Everyone has their favorite Christmas songs (except for a few Scrooges here and there). “White Christmas” comes to mind as well as various carols such as “O Little Town of Bethlehem.” These all exude the meaning and/or emotions of Christmas. Whatever your special yuletide tune happens to be, I’m sure it’s just not Christmas until you hear it at least once.
I’m a skosh weird, as you may know. So, the song I need to hear to make my spirit bright is “Blue Christmas.” It can’t be just any rendition of Blue Christmas, mind you. With all deference to Elvis, it has to be the Porky Pig version for me. This just cracks me up every time I hear it. It’s not merely the way the Porkster sings it with his patented stutter; it’s also the classy, kazoo lead in the middle. But the thing that really tops it off is the guy in the back of the audience losing it every time Porky messes up a line. He just makes my day. His laughter is infectious.
“A song can make or break a season.”
I hadn’t heard it this year, so I pulled it up on YouTube as I began to write this blog. It worked its charm on me once again. The Pork-man has brightened my Christmas season one more time.
It’s funny how certain things will trigger the best responses from within us (or the worst). A song can make or break a season; a smile can make or break a date; a laugh can make or break an outing.
Still, it’s a little sad that much of what spurs us on in the Christmas season are things that don’t remind us of the New Born Savior and King (like my favorite Christmas song). In fact, we seem to be surrounded (even surround ourselves) with things that steer our attention away from “the reason for the season.”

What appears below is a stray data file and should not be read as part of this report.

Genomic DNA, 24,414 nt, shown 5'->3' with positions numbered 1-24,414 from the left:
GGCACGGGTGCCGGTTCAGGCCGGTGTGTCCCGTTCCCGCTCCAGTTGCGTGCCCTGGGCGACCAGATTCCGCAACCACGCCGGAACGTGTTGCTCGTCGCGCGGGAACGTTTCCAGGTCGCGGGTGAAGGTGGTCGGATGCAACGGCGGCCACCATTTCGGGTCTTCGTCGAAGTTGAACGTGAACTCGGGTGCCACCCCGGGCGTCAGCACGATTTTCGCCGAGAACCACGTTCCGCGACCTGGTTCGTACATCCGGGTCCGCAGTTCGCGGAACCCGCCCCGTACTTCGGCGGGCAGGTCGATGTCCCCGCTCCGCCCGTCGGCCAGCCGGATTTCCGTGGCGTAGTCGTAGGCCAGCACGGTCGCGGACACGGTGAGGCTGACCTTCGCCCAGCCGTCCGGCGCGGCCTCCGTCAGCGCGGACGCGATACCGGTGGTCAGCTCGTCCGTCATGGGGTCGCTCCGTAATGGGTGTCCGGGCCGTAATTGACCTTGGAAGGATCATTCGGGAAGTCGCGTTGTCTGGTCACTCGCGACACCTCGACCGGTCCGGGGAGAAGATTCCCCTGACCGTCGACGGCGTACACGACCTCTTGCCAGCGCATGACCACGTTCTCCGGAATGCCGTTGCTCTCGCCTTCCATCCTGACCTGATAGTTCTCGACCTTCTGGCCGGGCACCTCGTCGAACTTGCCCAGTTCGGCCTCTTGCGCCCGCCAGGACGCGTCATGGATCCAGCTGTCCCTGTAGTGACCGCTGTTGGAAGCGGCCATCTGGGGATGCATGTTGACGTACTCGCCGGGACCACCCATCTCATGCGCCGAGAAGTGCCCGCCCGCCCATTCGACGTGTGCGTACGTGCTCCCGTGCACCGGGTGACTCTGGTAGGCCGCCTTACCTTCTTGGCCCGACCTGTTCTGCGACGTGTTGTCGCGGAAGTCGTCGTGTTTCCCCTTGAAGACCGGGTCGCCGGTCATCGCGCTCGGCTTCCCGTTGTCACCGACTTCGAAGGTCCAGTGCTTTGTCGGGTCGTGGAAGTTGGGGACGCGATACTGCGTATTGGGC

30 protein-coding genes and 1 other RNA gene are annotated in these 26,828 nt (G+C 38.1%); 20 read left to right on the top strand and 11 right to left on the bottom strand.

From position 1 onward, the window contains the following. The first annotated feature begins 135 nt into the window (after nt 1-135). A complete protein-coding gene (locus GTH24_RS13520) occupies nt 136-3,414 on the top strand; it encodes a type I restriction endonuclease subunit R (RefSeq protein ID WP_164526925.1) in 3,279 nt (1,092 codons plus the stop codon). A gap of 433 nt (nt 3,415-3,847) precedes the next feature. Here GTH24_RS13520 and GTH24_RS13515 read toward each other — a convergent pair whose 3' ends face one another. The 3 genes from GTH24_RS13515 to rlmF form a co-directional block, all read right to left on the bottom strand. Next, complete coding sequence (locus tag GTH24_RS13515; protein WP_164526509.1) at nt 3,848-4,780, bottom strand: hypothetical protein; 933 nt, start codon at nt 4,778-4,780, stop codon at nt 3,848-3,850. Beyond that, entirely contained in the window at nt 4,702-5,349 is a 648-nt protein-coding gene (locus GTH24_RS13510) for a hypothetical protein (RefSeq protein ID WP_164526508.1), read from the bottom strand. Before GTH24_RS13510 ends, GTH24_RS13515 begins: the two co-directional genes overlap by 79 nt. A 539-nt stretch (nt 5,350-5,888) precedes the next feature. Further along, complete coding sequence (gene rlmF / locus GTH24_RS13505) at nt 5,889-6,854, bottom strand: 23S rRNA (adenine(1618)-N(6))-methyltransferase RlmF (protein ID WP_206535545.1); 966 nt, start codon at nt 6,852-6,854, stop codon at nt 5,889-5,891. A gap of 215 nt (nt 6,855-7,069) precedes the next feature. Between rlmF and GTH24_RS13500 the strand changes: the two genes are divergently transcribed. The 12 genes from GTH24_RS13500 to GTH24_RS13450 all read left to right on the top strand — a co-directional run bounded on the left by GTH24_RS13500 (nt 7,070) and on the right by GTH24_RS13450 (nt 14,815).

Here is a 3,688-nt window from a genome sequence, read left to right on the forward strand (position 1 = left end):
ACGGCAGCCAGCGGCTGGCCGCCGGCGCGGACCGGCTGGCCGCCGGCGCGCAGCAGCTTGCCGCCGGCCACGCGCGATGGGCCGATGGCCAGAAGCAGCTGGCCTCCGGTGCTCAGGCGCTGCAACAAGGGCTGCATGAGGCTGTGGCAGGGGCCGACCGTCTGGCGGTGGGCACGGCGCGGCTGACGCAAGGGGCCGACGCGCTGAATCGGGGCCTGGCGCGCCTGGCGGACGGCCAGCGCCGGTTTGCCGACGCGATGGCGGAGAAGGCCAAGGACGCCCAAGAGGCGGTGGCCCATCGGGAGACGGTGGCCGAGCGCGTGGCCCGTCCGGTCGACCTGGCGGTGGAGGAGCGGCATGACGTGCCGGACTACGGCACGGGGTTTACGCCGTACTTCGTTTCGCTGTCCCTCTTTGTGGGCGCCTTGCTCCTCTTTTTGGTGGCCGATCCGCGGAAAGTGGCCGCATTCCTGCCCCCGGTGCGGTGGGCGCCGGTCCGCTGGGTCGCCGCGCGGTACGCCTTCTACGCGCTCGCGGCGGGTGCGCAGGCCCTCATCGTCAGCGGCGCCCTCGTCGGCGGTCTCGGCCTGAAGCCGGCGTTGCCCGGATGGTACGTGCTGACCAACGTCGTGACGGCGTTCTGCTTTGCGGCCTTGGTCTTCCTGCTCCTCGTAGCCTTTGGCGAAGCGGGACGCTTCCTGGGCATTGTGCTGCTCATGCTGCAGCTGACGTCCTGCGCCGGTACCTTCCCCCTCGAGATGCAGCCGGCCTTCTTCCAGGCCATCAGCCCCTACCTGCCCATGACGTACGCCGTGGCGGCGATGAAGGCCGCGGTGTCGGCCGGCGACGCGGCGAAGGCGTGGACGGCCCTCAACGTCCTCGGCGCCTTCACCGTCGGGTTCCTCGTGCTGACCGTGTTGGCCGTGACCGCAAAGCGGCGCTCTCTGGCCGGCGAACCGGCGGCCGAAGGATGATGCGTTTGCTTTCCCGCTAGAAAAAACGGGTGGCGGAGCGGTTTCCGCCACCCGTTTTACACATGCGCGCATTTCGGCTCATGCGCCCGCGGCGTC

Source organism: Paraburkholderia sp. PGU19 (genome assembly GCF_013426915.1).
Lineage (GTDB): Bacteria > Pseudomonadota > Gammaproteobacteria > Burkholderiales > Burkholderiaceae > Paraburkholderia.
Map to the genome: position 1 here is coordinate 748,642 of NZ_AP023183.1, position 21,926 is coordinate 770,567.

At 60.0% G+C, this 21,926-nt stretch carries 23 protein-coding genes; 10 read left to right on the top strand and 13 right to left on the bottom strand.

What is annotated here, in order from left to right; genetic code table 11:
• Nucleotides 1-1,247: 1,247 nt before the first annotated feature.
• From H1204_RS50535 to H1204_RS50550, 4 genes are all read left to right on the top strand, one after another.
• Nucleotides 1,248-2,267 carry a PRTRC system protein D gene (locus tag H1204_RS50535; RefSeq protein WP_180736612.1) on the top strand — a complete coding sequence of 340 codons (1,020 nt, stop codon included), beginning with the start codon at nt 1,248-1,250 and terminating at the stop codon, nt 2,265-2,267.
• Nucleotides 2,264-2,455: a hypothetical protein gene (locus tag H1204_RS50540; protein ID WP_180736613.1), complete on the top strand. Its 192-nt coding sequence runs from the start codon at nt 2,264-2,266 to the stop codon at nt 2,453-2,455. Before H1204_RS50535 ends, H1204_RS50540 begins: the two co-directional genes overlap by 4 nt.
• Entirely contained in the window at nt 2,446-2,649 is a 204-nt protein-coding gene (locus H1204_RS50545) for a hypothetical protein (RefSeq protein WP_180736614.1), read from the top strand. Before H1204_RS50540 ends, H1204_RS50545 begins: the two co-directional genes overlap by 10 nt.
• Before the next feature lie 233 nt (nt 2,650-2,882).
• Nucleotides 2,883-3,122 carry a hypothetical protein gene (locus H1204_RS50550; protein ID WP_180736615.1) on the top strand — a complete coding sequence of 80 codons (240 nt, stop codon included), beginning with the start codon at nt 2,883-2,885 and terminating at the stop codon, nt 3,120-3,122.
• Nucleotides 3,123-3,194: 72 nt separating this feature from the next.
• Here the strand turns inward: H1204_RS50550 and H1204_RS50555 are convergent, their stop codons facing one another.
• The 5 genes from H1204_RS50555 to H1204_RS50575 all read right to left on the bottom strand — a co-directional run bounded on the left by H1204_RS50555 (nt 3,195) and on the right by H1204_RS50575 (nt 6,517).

“It doesn’t take much…”
When my kids were growing up, we tried to build traditions that pointed to Jesus and reminded us of why we celebrated his birth. Songs, gifts, family gatherings; all things that can (and probably should) be used to highlight the Incarnation were employed in our efforts. It really doesn’t take much to talk about Jesus, record programs that emphasize the real meaning of the season, and rent movies that fortify a Christian understanding of giving.
Engaging your family in activities that serve others rather than ourselves, buying and sharing gifts for the less fortunate, and/or sharing your home with someone who will be alone are all ways to reach out rather than close ranks. These things often become more important over the years than opening the packages under the tree on Christmas morning.
And just in case you’re wondering, Porky is not the only Warner Brother star who brightens my day. I also love the Elmer Fudd rendition of “Kill the Rabbit.” (Although, I think that one is actually by Metallica.) It doesn’t exactly fit into the spirit of Christmas, however. We can save that for hunting season.
[Dave Zuchelli is a graduate of Pittsburgh Theological Seminary and is currently the pastor of Smith Chapel, in Great Falls, VA.]